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Call for fairer system


(From left) Dr Chew, Justice Malanjum, Thomson Reuters managing director Jose Kunju and South-East Asia publishing director Rachel Jaques.

(From left) Dr Chew, Justice Malanjum, Thomson Reuters managing director Jose Kunju and South-East Asia publishing director Rachel Jaques.

SIBU: The legal fraternity in the country, especially Sabah and Sarawak, should consider the approaches adopted by other jurisdictions involving costs in civil proceedings.

Chief Judge of Sabah and Sarawak Justice Tan Sri Richard Malanjum said there had been no effort to address the issue of costs in civil proceedings although the rates had increased tremendously.

Currently, lawyers were not allowed to ask for contingency fees. As a result, he said, “access to justice may soon become elusive to most people.”

“Some may be compelled to go for out-of-court settlements although they would be entitled to better terms if their cases came to court.”

Justice Malanjum said this at the launch of the book, The Law of Costs in Civil Proceedings (2nd edition) written by senior lawyer Dr Andrew Chew Peng Hui and published by Thomson Reuters.

He said it was time Sabah and Sarawak follow Britain in adopting Legal Expenses Insurance Cover.

Justice Malanjum added the number of people opting for litigation was relatively low due to the high legal costs.

“It’s a fact of life that whoever has money can get the best lawyer in town,” said Justice Malanjum, adding some accident victims were at a disadvantage as they could not afford the legal fees and had to wait months and even years for the insurance payout.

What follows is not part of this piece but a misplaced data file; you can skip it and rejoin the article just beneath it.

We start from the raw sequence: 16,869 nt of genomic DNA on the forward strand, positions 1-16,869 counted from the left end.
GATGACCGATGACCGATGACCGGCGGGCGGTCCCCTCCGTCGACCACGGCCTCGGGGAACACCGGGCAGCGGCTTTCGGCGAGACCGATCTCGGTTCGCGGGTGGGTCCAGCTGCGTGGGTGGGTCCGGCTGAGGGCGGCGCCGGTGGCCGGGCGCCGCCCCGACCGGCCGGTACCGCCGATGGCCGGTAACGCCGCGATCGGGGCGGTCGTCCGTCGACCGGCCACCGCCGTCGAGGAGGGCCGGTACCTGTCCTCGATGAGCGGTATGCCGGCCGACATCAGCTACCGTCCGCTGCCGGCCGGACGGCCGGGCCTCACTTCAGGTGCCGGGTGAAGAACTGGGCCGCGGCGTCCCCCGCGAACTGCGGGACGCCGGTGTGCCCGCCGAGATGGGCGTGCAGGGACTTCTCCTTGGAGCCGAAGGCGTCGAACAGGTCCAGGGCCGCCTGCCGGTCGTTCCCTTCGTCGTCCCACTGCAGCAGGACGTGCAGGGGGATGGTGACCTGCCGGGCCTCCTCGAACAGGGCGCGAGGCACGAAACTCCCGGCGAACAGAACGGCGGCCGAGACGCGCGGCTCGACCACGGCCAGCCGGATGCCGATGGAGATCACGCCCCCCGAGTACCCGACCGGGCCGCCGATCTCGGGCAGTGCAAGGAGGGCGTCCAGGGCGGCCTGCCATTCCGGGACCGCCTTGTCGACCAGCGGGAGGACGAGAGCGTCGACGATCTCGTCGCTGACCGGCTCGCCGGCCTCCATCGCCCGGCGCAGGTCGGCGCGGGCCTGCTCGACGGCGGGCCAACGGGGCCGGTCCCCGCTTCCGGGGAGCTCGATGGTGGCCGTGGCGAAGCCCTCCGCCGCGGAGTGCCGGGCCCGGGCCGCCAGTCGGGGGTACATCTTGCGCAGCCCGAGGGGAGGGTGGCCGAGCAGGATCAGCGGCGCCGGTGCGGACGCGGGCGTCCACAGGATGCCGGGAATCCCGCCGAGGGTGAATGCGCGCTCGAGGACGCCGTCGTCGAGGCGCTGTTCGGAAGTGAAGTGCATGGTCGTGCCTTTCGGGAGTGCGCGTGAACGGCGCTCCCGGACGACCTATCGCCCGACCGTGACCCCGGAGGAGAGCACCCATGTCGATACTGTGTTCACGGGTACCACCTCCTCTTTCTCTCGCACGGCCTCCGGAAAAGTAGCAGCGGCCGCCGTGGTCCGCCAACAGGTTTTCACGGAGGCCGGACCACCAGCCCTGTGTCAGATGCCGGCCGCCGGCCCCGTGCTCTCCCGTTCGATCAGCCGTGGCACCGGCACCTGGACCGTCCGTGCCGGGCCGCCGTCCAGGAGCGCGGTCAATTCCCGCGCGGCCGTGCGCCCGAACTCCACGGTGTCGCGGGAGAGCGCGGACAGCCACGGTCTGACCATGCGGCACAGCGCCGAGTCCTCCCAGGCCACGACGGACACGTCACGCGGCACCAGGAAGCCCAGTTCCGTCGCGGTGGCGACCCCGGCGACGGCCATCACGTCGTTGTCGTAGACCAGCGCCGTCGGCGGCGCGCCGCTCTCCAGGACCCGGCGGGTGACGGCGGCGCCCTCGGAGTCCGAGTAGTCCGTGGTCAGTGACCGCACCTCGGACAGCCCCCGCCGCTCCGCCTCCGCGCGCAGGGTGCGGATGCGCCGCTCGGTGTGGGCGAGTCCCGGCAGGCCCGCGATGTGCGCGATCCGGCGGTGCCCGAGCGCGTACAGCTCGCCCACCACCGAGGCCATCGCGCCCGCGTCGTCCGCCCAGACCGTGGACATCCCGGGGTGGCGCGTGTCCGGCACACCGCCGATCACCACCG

“As a result, they had no choice but to accept only 20% to 30% (of what they could have got).”

Justice Malanjum expressed the hope that lawyers representing insurance companies, would “search your conscience and do it with responsibility” when handling such cases.

He also called on lawyers to help poor indigenous people who were caught in legal wrangles for land with the powers that be.

On how costs are being awarded by courts in Malaysia, Justice Malanjum said they were principally guided by the parties involved.

“Before lawyers come to court in civil proceedings, they should familiarise themselves with legal principles in the award of costs. Those principles have been well discussed in this book.”

Dr Chew concurred that it was time to revisit policies and laws on civil proceedings.

He said in the United States, many cases against big corporations only go to court because of contingency fees.

“The lawyers take all the risks for the legal costs involved if they lose. If they win, they get their fees from money recovered from these corporations,” he said.

In Malaysia, such fees were not allowed.

Sarawak , Richard Malanjum , High Court

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